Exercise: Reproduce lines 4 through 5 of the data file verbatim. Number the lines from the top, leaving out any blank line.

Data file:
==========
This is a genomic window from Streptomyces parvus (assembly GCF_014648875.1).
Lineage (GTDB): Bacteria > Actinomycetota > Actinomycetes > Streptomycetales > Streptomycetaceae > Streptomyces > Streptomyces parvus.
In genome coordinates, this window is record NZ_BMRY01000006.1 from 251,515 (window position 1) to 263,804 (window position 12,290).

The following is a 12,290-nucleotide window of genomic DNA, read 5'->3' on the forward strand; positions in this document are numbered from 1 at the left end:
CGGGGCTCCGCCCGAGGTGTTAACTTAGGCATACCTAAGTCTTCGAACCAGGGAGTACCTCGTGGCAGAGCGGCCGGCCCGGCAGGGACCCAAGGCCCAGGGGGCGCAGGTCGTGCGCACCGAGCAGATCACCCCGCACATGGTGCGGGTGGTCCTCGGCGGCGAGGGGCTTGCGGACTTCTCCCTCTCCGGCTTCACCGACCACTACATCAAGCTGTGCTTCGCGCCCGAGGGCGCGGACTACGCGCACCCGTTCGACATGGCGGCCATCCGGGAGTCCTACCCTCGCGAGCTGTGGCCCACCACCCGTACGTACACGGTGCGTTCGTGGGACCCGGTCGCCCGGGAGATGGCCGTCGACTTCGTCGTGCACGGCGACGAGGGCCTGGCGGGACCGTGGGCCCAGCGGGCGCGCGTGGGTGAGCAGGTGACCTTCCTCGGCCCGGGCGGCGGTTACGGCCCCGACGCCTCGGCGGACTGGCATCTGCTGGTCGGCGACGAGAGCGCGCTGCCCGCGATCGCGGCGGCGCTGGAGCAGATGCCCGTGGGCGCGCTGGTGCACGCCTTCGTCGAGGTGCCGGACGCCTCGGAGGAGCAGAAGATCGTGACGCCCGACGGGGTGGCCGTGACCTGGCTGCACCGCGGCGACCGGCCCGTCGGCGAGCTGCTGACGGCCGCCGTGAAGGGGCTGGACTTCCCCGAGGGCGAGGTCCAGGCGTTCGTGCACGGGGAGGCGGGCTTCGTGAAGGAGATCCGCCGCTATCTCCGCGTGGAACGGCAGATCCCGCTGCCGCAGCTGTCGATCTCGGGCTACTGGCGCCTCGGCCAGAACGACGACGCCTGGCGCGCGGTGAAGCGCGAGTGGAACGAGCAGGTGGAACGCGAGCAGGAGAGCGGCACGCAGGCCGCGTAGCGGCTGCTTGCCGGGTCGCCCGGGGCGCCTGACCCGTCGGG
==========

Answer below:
The following is a 12,290-nucleotide window of genomic DNA, read 5'->3' on the forward strand; positions in this document are numbered from 1 at the left end:
CGGGGCTCCGCCCGAGGTGTTAACTTAGGCATACCTAAGTCTTCGAACCAGGGAGTACCTCGTGGCAGAGCGGCCGGCCCGGCAGGGACCCAAGGCCCAGGGGGCGCAGGTCGTGCGCACCGAGCAGATCACCCCGCACATGGTGCGGGTGGTCCTCGGCGGCGAGGGGCTTGCGGACTTCTCCCTCTCCGGCTTCACCGACCACTACATCAAGCTGTGCTTCGCGCCCGAGGGCGCGGACTACGCGCACCCGTTCGACATGGCGGCCATCCGGGAGTCCTACCCTCGCGAGCTGTGGCCCACCACCCGTACGTACACGGTGCGTTCGTGGGACCCGGTCGCCCGGGAGATGGCCGTCGACTTCGTCGTGCACGGCGACGAGGGCCTGGCGGGACCGTGGGCCCAGCGGGCGCGCGTGGGTGAGCAGGTGACCTTCCTCGGCCCGGGCGGCGGTTACGGCCCCGACGCCTCGGCGGACTGGCATCTGCTGGTCGGCGACGAGAGCGCGCTGCCCGCGATCGCGGCGGCGCTGGAGCAGATGCCCGTGGGCGCGCTGGTGCACGCCTTCGTCGAGGTGCCGGACGCCTCGGAGGAGCAGAAGATCGTGACGCCCGACGGGGTGGCCGTGACCTGGCTGCACCGCGGCGACCGGCCCGTCGGCGAGCTGCTGACGGCCGCCGTGAAGGGGCTGGACTTCCCCGAGGGCGAGGTCCAGGCGTTCGTGCACGGGGAGGCGGGCTTCGTGAAGGAGATCCGCCGCTATCTCCGCGTGGAACGGCAGATCCCGCTGCCGCAGCTGTCGATCTCGGGCTACTGGCGCCTCGGCCAGAACGACGACGCCTGGCGCGCGGTGAAGCGCGAGTGGAACGAGCAGGTGGAACGCGAGCAGGAGAGCGGCACGCAGGCCGCGTAGCGGCTGCTTGCCGGGTCGCCCGGGGCGCCTGACCCGTCGGG